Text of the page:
From the January 16 edition of Fox News' Your World with Neil Cavuto:
Loading the player reg...
Serial health care misinformer Betsy McCaughey falsely claimed that 25 million consumers in the small-group health insurance market would lose coverage due to the Affordable Care Act (ACA), citing a controversial and widely criticized 2011 survey that admitted it "was not intended as a predictive analysis of the impact of the Affordable Care Act."
In a January 14 New York Post op-ed, McCaughey claimed the ACA "will hurt twice as many people as it helps" by making "employer-provided policies illegal" for millions of Americans. As evidence, McCaughey pointed to a February 2011 survey to claim that "a conservative estimate is that 25 million people, out of the 60 million in small group plans, get dropped in 2014":
Even the chance that ObamaCare's "employer mandate" will go into effect in 2015 isn't apt to deter employers from dropping coverage. The penalty for not complying with the mandate would add only 98 cents an hour for a 40-hour worker -- a bargain compared with the $1.79 cost of providing coverage plus the enormous amount of red tape, reporting requirements and fees that ObamaCare piles on employers who provide coverage. In truth, the law discourages employers from insuring their workers, making it far easier and cheaper to send them to the exchanges.
That's why the management consultants at McKinsey & Co. warned in 2011 that nearly a third of employers surveyed already were considering dropping coverage, with the figure rising among those familiar with the law's requirements.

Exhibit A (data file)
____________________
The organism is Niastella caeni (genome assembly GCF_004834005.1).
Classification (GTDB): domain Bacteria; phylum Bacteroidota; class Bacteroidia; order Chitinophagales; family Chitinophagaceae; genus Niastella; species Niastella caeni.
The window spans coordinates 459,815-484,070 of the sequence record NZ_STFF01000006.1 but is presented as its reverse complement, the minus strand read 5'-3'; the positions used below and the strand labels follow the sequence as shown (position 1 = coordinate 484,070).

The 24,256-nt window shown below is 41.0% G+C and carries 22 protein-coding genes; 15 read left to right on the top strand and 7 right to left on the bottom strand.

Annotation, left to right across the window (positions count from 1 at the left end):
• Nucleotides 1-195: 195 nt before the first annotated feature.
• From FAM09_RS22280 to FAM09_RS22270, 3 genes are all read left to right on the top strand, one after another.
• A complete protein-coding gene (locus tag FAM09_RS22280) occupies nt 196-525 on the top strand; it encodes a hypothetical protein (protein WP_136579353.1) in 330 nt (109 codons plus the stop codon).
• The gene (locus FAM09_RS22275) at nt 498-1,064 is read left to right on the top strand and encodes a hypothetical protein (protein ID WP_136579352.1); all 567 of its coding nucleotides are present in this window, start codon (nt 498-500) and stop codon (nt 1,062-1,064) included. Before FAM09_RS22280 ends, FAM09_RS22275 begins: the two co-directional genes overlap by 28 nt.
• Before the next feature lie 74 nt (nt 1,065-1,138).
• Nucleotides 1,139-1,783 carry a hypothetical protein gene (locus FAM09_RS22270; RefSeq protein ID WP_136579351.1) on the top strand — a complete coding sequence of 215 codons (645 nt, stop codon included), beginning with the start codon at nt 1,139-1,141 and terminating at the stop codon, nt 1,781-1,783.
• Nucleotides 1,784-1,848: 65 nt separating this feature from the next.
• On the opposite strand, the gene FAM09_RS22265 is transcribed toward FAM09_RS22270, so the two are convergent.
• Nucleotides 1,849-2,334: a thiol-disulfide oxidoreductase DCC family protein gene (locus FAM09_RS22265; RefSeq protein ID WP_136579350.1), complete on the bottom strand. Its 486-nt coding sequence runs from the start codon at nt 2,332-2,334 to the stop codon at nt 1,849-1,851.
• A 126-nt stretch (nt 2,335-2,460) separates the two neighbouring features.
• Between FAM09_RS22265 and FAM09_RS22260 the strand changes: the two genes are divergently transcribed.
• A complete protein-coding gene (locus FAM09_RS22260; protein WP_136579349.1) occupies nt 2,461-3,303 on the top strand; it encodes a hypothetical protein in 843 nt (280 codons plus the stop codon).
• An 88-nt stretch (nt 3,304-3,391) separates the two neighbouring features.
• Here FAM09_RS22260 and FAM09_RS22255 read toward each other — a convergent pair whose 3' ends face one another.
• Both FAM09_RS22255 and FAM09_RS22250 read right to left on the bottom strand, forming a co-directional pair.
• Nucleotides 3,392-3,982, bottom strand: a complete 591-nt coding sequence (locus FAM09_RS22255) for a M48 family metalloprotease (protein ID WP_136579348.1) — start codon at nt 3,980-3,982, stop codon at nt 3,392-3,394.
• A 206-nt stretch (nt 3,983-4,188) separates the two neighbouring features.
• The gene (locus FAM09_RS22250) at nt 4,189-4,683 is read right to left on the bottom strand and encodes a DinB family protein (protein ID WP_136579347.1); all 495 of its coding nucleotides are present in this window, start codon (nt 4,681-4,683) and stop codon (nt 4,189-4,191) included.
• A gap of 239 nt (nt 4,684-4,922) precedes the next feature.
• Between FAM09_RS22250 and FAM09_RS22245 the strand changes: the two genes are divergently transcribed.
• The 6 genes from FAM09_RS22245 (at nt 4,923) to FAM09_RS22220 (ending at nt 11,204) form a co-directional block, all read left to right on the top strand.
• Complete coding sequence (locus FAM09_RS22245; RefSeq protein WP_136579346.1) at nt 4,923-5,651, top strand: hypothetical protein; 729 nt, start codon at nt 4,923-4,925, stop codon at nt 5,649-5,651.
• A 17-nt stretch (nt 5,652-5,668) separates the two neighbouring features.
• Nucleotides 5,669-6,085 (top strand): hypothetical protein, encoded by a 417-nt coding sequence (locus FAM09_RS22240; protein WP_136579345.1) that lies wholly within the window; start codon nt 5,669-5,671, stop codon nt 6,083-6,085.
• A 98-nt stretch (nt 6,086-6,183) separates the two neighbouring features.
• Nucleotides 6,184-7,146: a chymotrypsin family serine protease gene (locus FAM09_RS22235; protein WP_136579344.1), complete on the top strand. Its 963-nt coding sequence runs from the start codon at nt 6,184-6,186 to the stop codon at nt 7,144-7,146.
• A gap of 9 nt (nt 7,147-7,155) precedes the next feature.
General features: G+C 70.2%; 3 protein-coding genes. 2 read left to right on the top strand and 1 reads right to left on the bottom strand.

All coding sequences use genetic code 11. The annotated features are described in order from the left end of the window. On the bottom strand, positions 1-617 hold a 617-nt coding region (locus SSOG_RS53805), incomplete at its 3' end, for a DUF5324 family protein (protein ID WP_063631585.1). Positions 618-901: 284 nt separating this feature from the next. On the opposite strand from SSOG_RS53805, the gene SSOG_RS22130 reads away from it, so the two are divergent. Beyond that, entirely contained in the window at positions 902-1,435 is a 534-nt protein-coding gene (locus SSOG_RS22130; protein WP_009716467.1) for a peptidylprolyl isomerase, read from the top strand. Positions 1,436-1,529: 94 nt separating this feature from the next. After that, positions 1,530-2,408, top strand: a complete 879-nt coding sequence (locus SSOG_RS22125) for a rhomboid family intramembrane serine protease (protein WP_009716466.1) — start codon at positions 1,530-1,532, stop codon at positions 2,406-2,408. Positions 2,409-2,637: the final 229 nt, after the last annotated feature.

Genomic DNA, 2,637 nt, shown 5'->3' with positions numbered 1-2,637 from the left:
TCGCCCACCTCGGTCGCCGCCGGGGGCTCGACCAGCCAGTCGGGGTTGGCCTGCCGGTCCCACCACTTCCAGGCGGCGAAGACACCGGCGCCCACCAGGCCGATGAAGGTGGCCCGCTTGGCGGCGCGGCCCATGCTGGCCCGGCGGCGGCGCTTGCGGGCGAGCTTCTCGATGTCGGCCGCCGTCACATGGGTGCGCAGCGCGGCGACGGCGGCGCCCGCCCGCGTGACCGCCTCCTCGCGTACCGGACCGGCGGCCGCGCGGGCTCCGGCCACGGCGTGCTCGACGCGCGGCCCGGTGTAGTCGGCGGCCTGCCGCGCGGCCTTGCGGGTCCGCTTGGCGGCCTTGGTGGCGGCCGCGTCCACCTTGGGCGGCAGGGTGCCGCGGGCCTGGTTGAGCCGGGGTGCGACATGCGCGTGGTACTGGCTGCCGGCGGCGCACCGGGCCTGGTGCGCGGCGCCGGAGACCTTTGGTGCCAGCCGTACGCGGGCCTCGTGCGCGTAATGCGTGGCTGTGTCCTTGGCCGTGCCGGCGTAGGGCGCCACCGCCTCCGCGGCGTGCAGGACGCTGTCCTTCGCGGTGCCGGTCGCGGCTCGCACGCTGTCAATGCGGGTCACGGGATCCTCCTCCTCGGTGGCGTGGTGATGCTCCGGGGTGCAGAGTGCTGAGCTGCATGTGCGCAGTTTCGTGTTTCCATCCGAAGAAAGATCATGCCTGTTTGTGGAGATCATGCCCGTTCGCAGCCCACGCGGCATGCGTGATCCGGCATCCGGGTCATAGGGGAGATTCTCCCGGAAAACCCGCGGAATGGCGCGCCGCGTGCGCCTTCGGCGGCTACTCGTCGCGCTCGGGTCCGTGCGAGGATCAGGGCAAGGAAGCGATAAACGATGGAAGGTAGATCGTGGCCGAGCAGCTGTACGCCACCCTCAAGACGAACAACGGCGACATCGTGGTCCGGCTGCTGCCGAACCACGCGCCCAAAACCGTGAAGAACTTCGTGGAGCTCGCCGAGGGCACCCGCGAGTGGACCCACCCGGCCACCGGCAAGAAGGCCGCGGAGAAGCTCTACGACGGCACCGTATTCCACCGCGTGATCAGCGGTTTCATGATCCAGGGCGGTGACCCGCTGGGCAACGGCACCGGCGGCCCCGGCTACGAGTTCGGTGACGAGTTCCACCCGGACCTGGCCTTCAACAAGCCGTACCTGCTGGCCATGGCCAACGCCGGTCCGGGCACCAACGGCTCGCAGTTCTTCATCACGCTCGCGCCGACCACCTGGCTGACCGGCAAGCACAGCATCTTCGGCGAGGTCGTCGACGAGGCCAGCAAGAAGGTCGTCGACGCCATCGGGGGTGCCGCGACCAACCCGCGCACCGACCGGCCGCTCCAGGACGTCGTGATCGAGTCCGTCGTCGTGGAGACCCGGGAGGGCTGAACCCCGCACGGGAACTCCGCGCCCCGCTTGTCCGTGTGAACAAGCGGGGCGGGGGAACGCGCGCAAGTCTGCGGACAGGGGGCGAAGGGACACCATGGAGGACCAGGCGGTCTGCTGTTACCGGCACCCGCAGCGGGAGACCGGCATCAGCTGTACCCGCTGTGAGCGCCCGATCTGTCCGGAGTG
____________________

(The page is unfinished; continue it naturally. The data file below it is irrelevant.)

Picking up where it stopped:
So a conservative estimate is that 25 million people, out of the 60 million in small group plans, get dropped in 2014. Add that to the 5 million or so whose individual-market already canceled on Jan. 1, and you have a lot of losers.
McCaughey's "conservative estimate" was extrapolated from a two-year-old survey conducted by management consultant company McKinsey & Company that "offers a snapshot of attitudes that suggests the shift away from employer-provided health insurance could be greater than expected." But in the introduction to McKinsey's post on its own survey, the firm admits that the survey "was not intended as a predictive analysis of the impact of the Affordable Care Act." The survey's methodology further warns:
Fox News regularly turns to serial misinformers and right-wing activists to analyze the Affordable Care Act. Here is a guide to Fox's health care "experts" and their history of misinformation.
ABC's The View hosted Betsy McCaughey to attack the Affordable Care Act (ACA), praising her as a "health care policy expert" and ignoring her history of misinformation, including inventing the persistent lie that the health care law contains "death panels."
On the October 29 edition of The View, co-host Barbara Walters introduced a segment with McCaughey by calling her a "health care policy expert" and asking if health care consumers "were not told the truth by the Obama administration," saying, "they are about to lose their current medical plans and they don't know what they are getting instead." The View provided no background about McCaughey aside from naming her as the author of a book opposing the ACA.
McCaughey, who is by no means a "health care policy expert," has no credibility to comment on the ACA. In 2009, during the legislative debate over the bills that would later become the ACA, McCaughey distorted language in the House version of the bill to claim that it would "absolutely require -- that every five years, people in Medicare have a required counseling session that will tell them how to end their life sooner, how to decline nutrition, how to decline being hydrated, how to go in to hospice care." McCaughey's misinformation was echoed throughout the right-wing media, leading to the lie that the ACA contains "death panels" that will judge whether patients are deserving of life-preserving care.
McCaughey's history of health care misinformation doesn't end at death panels. In fact, during her appearance on The View, she solicited a question about senior care in order to push another of her debunked health care claims: that the ACA cuts benefits for Medicare patients. McCaughey has long pushed this false claim, consistently ignoring the fact that the ACA explicitly stipulates that guaranteed Medicare benefits will not be affected.